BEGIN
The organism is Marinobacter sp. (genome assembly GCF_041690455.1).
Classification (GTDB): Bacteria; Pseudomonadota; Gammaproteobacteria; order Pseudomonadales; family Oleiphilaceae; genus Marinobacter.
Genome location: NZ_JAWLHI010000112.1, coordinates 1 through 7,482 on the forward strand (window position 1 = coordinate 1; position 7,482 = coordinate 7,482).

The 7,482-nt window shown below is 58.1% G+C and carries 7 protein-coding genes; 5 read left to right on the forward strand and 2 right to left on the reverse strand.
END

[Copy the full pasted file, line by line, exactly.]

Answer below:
The organism is Marinobacter sp. (genome assembly GCF_041690455.1).
Classification (GTDB): Bacteria; Pseudomonadota; Gammaproteobacteria; order Pseudomonadales; family Oleiphilaceae; genus Marinobacter.
Genome location: NZ_JAWLHI010000112.1, coordinates 1 through 7,482 on the forward strand (window position 1 = coordinate 1; position 7,482 = coordinate 7,482).

The 7,482-nt window shown below is 58.1% G+C and carries 7 protein-coding genes; 5 read left to right on the forward strand and 2 right to left on the reverse strand.